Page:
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Helen Sherrah-Davies | StarStuff

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Jazz: Modern Creative Jazz World: World Fusion Moods: Type: Improvisational
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StarStuff

by Helen Sherrah-Davies

Trans-stylistic, Jazz infected originals by five string Violinist. An evocative soul-journey between the worlds and into the realm of your own Imagination...
Genre: Jazz: Modern Creative Jazz
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  Song Share Time Download
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1. StarStuff
8:07 $0.99
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2. It's Kinda Odd
4:32 $0.99
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3. Kat Kopanica
6:30 $0.99
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4. Demon-Eyes
7:29 $0.99
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5. Ever-Returning Light
8:42 $0.99
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6. Lullaby For Lost Time
6:01 $0.99
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7. Becket's Bones
6:17 $0.99
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8. Bling
11:13 $0.99
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9. Dead Reckoning
2:47 $0.99
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10. Pathfinder
4:24 $0.99
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11. Spirit Line
3:24 $0.99
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12. Nazka
4:45 $0.99
Downloads are available as MP3-320 files.

ABOUT THIS ALBUM


Album Notes

Helen Sherrah-Davies’ original works are trans-stylistic, jazz-infected, with a vibrant electric and acoustic mix, full of unexpected tone colors and sonorities. Her musical landscapes focus on storytelling, bathing the listener in prisms of sound. Darol Anger, acclaimed fiddler, has described Helen’s music as “so strong, it approaches the status of a new sentient being…. Even in the most thorny, complex episodes, we are moved to care, laugh and rejoice, washed by waves of melodic love.”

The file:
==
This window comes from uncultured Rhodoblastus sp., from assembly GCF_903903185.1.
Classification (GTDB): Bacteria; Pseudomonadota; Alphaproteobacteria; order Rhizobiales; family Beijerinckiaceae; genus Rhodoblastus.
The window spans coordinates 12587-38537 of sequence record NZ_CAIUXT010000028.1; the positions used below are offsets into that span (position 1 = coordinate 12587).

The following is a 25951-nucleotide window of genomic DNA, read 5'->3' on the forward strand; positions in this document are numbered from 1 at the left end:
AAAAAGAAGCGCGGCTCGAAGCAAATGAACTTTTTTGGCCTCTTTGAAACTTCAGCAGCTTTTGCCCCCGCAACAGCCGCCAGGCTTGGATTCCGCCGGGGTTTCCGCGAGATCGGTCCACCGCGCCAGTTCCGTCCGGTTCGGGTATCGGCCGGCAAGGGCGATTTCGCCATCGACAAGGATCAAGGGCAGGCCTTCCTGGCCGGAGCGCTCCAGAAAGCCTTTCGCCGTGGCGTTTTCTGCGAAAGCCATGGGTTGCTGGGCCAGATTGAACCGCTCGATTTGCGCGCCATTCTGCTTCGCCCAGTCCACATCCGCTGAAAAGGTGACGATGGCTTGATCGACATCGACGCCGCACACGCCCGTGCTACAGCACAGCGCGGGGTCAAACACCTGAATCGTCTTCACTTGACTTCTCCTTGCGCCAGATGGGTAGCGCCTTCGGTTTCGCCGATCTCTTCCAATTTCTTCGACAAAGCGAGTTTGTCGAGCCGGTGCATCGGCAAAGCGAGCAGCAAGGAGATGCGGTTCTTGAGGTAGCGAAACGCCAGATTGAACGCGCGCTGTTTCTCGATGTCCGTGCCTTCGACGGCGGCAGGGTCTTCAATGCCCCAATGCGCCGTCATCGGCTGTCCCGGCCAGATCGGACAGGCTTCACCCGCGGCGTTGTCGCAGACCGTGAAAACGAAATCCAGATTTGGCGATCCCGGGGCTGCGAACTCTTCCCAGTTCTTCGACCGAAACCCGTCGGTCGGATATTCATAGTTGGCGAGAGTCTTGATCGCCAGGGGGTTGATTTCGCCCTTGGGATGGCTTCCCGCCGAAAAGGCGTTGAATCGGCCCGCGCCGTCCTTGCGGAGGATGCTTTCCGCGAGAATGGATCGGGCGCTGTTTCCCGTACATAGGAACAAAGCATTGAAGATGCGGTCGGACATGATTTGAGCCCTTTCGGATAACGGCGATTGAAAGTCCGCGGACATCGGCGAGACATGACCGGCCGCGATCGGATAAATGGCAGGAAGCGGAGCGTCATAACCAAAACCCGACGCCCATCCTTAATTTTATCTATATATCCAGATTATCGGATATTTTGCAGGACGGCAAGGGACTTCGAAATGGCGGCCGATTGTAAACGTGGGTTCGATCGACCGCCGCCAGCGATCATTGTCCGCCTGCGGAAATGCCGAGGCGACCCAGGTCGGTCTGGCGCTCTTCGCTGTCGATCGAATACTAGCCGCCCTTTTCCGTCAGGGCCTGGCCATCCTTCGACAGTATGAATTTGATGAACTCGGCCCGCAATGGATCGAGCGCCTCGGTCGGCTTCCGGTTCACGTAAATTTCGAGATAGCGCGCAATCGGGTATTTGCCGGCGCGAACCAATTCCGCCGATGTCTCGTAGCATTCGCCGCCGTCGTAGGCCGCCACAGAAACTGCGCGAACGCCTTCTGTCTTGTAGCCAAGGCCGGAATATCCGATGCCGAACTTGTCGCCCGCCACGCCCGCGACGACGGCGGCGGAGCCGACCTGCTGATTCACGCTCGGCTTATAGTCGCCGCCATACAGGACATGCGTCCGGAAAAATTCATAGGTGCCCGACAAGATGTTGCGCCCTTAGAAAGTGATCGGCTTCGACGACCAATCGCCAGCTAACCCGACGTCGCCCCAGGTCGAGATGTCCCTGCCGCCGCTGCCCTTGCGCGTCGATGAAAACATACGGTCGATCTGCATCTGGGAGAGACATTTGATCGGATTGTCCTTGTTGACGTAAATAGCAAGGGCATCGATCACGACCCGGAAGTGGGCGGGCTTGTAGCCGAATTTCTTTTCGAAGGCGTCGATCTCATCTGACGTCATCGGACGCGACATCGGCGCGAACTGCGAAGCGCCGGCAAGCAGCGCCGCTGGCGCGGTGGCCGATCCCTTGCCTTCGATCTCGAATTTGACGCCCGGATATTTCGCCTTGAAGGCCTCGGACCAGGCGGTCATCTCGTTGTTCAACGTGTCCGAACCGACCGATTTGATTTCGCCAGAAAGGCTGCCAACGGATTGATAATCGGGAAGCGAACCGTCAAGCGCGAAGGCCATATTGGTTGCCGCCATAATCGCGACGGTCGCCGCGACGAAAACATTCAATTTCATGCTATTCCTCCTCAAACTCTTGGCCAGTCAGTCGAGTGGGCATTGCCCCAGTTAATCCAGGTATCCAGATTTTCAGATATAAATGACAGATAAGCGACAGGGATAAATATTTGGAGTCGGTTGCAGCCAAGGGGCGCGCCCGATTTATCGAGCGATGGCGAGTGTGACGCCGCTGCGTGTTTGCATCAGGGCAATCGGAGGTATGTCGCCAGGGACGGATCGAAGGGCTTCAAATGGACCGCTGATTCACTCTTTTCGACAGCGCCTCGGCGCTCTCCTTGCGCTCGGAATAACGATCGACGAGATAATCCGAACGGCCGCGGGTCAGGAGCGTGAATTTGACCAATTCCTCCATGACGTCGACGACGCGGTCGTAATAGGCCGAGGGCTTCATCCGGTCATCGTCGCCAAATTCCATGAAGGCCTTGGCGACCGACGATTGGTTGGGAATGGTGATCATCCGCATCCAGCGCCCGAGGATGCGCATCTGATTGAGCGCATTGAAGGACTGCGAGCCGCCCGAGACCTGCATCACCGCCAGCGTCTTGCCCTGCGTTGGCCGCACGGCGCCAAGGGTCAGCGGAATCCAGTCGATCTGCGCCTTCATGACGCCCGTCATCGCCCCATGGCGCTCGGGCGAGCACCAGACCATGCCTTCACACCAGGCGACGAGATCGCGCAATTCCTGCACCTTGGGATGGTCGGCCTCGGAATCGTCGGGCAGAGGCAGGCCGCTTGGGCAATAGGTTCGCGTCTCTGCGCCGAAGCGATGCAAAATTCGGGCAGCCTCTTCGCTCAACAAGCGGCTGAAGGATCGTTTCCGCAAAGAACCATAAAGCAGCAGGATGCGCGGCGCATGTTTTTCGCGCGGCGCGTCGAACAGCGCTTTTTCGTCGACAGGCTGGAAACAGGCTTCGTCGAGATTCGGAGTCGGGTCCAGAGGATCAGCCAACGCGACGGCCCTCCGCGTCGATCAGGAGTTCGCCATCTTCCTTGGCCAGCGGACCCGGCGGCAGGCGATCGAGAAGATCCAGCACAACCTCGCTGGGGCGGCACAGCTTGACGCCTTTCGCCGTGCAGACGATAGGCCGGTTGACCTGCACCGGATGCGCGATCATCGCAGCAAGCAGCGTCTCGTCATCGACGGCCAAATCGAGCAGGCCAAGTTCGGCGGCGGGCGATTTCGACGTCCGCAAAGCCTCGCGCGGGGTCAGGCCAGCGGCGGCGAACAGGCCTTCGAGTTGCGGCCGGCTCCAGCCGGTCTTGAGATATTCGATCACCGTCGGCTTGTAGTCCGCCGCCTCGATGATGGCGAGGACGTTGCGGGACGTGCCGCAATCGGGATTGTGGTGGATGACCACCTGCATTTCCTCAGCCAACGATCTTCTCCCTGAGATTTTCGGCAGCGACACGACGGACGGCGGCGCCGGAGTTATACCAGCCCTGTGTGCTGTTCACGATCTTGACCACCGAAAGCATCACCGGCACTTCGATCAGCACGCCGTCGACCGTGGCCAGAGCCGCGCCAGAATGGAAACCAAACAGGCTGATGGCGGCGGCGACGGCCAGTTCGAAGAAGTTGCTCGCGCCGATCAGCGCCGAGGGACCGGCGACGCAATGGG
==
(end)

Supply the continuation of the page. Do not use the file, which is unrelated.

“We are the stuff of stars,” writes Helen in her notes to the StarStuff CD. Tapping into what she terms “cosmic rhythm,” she aims for big-hearted expression and bold narratives, impelling listeners to imagine “standing on top of some great universal mountain observing the newly formed celestial landscape.”

Drawing on the improvisational freedom of jazz while incorporating rhythmic and formal devices from Bulgarian, Middle Eastern and other traditions, Helen follows a path of “eclectic inspiration, disparate sonic influences and the realm of the Imagination.” On StarStuff, her uncommonly rich tenor notes on five-string violin mesh beautifully with Maeve Gilchrist’s harp, Bryan Baker’s incendiary guitar, the multilayered percussion of Jamey Haddad and Keita Ogawa and more.

Helen’s pieces are inspired in turn by the harmonic genius of Wayne Shorter (“Bling”) and the plight of indigenous peoples (“Ever-Returning Light”); the eerie, otherworldly cries of wolves (“Pathfinder”) and the spiritual legacies of Thomas à Becket and Hildegard of Bingen (“Becket’s Bones”). “Music should be about communication,” says Helen. “On StarStuff there are lots of different voices but hopefully a unified spirit.”

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Reviews


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Neal Richardson, Splash Point Music UK

Richly beautiful album. In a league-of-its-own brilliance. *****
Helen Sherrah-Davies: Starstuff (HSD01) 2009
Review by Neal Richardson, UK Feb 2010

Summary
This richly-beautiful American CD from ex-pat British virtuoso violinist/composer Helen Sherrah-Davies is an explosion of creativity and ideas, comprising a brilliantly quirky mix of genres, diverse cultural influences, and intensity. Both playful and disturbing, the complex writing and playing are extraordinary and of the highest calibre, making up a journey that is at times challenging but constantly inspiring, always staying just on the right side of taste and indulgence, with some knockout melodies and grooves. Undoubtedly jazz in its improvisational spirit, the CD takes in blues, rock, prog rock, fusion, funk, contemporary classical, celtic folk, plus middle eastern, indian, native american and far eastern rhythms, blended perfectly together in Helen's apparently-inexhaustible and delightful musical imagination. Throw in an already-rich life's experience so far, a couple of twists of Stockhausen, Tchaikovsky, Pink Floyd, some enigmatic lyrics and real-wolf-cries and you begin to appreciate the sheer breadth of the soundscape of this project.

A finer example of a searing emotional and intellectual expose of a musical soul I cannot think of. It's up there with the greats. I challenge anyone to listen to this without having their life and musical perceptions changed for the better, or their soul enriched.